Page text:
Well, in fact, the difference between this bill and the one in the House is that whistle-blower protection action and so if that is the issue that the Senator is concerned with I would ask if he would then be willing to not object or lift his objection if we could move forward on the House bill that is now here and ready for us to take up as well because it does contain the whistleblower protection language.
Richard Blumenthal: Mr. President.
Orrin Hatch: Senator from Connecticut.
Richard Blumenthal: I would be more than willing indeed happy to work with my colleague from Florida on specific language that improves whistleblower protection. I think his bill takes a step in the right direction by providing the office of special council to provide approval for any disciplinary action. That’s a good step but I believe it can be made more effective and I think that the opportunity to be heard with notice of cause for discipline or firing is essential to effective enforcement. I share the goal, strongly share it of making sure that accountability is enforced.
Orrin Hatch: Senator from Florida.
Again, the House version of this bill which is ready for us to take up today we’re proposed has the stronger accountability language which we do not oppose. It simply was not included for the purposes of time at the committee level, but we’re prepared to move on it now if we could. Because the House version is here and ready for action on our part, and it has the stronger accountability language. It sounds like no matter what we’re probably going to have a delay here on acting on this matter. But I would just say this for people that are watching here in the gallery or at home or anywhere they might see this later. I just want everybody to understand what we’re saying here. All we’re saying in this bill is if you work at the VA and you aren’t doing your job they get to fire you. I think people are shocked that that isn’t actually exist in the entire government. Since there is really no other job in the country where if you don’t do your job you don’t get fired. But in this instance we’re just limiting it to one agency. This should actually be the rule in the entire government, if you’re not doing your job you should be fired. But this is just limiting it to the VA because we’ve got a crisis there with the lack of accountability. And I would hope that we can move forward in this, and I'm prepared to listen to anyone and want to improve this. We went through the normal course and process in the Senate, it went through the committee, it had hearings, opportunities for amendment were offered at the time. And so if there was a good faith effort, and I believe that there is then let’s improve this and take action on it. Because we need to have a VA that’s more interested in the welfare and security of our veterans than in the job security of federal employees. And I said it at the outset, there are really good people at the VA. The vast majority of the employees at the VA are doing their jobs and doing them well, they care about these veterans. It isn’t fair to them that there are people on the payroll there taking up seats, taking up slots, taking up money, and taking up time that aren’t doing their jobs and they literally cannot be fired. They literally cannot be removed. It is at a near impossibility, the process is so expensive, so long, so troublesome, so complicated that in essence they cannot be removed. And so unfortunately we won’t be able to move forward on this today it appears, but I hope that in quick succession we’ll be able to come together and get this done to provide a higher level of accountability that is so necessary in every agency of government, but none more so than the veteran affairs. With that I yield the floor.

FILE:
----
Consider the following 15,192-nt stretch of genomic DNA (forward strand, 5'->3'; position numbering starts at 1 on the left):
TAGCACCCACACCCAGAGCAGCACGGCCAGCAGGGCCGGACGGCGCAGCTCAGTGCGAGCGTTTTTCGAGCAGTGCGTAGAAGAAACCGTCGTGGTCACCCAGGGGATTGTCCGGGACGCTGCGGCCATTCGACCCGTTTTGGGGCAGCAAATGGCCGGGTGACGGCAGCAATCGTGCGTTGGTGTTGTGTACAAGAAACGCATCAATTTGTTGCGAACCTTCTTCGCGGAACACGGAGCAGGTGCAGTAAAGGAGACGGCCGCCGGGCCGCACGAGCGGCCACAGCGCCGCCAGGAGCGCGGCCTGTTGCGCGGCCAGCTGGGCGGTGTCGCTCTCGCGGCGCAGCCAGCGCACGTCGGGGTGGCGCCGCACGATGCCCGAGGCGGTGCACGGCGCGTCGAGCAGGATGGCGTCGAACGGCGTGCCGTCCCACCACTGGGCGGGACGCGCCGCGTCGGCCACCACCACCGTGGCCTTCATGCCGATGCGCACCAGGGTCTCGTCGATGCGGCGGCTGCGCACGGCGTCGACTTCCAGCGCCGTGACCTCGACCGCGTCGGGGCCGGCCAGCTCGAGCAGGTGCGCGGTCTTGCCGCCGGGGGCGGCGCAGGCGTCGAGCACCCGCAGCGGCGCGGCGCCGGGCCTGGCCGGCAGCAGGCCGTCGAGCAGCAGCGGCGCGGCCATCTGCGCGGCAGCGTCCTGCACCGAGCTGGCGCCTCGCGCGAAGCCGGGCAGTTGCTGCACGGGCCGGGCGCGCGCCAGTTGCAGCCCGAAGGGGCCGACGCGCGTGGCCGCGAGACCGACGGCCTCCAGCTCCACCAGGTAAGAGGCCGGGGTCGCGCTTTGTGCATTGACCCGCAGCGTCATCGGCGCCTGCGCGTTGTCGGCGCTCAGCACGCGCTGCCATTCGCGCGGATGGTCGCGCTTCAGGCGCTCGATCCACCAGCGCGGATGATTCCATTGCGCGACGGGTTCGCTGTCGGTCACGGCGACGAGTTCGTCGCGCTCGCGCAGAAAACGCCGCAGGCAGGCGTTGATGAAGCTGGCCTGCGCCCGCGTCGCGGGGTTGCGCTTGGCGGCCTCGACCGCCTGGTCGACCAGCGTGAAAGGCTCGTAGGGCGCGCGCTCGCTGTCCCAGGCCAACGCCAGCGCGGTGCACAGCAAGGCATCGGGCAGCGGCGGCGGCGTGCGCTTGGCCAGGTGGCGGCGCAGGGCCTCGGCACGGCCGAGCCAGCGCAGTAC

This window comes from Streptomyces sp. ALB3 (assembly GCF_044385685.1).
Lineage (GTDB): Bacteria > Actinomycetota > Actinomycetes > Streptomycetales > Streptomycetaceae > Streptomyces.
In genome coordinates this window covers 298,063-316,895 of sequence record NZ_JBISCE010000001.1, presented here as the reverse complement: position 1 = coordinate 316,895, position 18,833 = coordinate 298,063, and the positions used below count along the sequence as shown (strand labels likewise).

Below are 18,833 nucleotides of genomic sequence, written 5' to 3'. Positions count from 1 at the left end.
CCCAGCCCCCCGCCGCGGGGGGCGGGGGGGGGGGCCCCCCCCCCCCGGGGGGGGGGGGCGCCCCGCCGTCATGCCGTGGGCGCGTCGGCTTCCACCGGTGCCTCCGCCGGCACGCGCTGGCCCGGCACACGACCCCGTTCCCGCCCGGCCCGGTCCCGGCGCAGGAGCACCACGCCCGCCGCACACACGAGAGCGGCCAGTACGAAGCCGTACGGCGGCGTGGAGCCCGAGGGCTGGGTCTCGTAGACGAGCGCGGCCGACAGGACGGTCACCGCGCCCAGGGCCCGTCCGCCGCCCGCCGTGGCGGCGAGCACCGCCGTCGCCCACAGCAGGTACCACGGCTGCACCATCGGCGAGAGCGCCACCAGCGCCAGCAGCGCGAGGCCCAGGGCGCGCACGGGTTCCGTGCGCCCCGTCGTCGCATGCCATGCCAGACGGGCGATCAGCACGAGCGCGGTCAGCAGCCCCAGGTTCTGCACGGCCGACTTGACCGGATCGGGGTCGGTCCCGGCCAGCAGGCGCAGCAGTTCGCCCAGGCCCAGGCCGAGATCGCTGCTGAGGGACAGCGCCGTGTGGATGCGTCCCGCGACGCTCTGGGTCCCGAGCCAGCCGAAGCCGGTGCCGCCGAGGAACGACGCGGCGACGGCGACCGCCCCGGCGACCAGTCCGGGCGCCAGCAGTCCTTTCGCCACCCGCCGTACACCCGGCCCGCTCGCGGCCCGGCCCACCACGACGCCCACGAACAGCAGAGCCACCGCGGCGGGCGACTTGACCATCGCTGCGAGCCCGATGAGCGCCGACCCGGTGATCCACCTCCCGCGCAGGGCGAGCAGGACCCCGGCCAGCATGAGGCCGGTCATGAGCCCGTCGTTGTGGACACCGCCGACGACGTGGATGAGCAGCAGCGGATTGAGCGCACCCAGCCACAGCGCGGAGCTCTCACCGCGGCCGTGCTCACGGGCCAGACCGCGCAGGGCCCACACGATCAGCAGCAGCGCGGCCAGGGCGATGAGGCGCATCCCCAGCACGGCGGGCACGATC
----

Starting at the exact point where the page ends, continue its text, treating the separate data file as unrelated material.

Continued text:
Q = Orrin Hatch, Richard Blumenthal
A = Marco Rubio
U = Unidentified Speaker
(INAUDIBLE) = Areas that could not be heard due to background noise, tape/phone line quality, muffled speaking, etc.